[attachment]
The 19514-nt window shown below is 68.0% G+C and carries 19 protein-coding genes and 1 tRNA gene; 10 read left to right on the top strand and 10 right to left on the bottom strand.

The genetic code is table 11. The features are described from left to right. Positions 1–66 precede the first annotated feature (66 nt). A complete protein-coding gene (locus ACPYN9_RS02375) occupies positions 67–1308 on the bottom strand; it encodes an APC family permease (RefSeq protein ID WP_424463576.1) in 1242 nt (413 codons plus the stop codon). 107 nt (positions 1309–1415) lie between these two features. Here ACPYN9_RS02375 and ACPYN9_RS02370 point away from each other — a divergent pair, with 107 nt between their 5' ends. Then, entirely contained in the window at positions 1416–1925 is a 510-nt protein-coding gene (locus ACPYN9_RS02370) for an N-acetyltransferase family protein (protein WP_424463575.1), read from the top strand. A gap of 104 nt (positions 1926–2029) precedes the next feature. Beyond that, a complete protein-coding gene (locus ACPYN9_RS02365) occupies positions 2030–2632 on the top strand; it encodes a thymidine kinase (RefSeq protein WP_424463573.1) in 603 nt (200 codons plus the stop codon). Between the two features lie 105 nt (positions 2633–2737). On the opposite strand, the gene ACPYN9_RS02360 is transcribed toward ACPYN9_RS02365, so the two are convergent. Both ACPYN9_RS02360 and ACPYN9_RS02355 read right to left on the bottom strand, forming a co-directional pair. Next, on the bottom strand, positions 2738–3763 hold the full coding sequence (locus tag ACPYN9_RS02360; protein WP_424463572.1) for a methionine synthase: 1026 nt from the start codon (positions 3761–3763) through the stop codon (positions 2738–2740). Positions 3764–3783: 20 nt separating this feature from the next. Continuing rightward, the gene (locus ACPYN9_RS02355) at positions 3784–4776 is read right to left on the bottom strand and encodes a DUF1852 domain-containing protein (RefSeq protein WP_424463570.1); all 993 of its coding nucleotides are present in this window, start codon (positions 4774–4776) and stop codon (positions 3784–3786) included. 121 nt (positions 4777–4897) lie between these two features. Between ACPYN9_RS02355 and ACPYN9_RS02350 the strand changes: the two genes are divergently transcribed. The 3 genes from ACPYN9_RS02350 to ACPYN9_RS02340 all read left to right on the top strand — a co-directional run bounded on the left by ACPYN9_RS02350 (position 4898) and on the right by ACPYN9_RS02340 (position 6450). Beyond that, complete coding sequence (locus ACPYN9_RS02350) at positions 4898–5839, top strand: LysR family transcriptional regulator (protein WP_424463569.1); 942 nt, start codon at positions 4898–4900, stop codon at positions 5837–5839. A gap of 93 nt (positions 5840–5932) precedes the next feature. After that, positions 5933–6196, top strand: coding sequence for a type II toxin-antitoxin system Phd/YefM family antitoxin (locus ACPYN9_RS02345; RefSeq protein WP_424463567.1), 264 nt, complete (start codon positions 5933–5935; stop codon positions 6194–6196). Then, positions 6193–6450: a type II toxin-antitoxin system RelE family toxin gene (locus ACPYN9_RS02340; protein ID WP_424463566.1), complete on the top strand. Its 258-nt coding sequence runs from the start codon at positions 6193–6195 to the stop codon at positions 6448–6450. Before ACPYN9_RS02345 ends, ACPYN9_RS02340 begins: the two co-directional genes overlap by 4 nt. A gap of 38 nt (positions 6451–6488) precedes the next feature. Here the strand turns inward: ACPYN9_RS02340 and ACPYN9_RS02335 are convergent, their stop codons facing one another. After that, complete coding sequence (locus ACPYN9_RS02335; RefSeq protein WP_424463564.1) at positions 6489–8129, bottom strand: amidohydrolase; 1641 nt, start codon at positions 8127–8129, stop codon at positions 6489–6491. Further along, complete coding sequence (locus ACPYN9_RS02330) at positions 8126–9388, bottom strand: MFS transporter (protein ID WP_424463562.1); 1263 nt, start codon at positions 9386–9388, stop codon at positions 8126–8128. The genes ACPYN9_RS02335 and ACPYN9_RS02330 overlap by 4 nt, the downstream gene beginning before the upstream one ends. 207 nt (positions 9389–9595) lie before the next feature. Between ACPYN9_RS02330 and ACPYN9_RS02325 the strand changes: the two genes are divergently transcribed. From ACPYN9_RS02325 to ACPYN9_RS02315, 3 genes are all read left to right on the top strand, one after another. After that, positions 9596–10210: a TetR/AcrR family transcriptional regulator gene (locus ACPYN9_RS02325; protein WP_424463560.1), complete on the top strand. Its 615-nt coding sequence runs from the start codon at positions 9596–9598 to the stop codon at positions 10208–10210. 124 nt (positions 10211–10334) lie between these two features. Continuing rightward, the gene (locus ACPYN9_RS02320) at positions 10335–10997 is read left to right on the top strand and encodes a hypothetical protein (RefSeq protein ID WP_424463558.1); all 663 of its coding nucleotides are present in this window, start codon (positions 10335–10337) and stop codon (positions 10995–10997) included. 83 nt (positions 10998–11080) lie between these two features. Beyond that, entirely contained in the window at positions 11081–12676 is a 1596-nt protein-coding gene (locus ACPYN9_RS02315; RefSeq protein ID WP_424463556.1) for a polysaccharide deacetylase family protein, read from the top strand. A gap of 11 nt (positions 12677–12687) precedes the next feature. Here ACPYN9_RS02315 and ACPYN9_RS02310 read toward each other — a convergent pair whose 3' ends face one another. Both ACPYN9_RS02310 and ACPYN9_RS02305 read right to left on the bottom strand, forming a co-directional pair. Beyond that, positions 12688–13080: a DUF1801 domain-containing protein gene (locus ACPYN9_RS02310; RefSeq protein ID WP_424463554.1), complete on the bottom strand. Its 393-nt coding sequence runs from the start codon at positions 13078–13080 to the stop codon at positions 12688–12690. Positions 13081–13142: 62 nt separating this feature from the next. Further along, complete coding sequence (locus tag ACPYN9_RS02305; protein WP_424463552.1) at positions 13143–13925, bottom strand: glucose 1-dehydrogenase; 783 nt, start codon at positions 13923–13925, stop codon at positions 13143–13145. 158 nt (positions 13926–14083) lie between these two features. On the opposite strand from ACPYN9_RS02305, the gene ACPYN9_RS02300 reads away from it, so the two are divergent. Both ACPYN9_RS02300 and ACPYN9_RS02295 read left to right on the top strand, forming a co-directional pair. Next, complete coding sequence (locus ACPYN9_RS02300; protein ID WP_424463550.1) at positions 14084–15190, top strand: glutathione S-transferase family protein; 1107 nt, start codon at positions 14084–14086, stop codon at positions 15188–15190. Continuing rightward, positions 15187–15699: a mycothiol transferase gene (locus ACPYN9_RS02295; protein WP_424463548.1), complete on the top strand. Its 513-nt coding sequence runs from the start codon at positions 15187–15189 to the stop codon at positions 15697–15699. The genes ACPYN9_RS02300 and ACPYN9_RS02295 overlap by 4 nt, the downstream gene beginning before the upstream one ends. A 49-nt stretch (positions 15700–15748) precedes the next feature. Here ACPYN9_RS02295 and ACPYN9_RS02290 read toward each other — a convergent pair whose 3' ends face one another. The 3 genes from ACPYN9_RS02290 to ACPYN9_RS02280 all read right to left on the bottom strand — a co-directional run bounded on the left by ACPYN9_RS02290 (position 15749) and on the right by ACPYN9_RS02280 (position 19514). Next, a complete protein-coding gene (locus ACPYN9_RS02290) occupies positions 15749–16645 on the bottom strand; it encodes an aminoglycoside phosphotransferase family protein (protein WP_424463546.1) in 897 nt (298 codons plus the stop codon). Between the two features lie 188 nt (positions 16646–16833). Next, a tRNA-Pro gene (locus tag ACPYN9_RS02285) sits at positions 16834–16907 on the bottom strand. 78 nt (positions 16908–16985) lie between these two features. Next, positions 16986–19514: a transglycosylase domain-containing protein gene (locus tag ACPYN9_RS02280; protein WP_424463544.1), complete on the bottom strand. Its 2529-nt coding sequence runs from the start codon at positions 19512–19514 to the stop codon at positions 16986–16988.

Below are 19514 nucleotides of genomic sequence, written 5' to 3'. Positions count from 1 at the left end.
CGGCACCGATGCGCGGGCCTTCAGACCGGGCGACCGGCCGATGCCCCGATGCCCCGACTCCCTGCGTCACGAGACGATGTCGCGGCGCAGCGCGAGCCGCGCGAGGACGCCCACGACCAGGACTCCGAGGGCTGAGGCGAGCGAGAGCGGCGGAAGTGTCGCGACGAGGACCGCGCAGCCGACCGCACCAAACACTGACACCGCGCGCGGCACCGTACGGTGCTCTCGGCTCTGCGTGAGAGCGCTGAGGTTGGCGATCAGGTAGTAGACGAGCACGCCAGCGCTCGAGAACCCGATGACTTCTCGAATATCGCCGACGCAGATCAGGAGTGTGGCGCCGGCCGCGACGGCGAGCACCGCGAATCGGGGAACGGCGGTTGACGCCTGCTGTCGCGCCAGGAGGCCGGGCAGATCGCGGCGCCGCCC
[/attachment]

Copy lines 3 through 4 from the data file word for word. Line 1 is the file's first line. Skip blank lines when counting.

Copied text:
Below are 19514 nucleotides of genomic sequence, written 5' to 3'. Positions count from 1 at the left end.
CGGCACCGATGCGCGGGCCTTCAGACCGGGCGACCGGCCGATGCCCCGATGCCCCGACTCCCTGCGTCACGAGACGATGTCGCGGCGCAGCGCGAGCCGCGCGAGGACGCCCACGACCAGGACTCCGAGGGCTGAGGCGAGCGAGAGCGGCGGAAGTGTCGCGACGAGGACCGCGCAGCCGACCGCACCAAACACTGACACCGCGCGCGGCACCGTACGGTGCTCTCGGCTCTGCGTGAGAGCGCTGAGGTTGGCGATCAGGTAGTAGACGAGCACGCCAGCGCTCGAGAACCCGATGACTTCTCGAATATCGCCGACGCAGATCAGGAGTGTGGCGCCGGCCGCGACGGCGAGCACCGCGAATCGGGGAACGGCGGTTGACGCCTGCTGTCGCGCCAGGAGGCCGGGCAGATCGCGGCGCCGCCC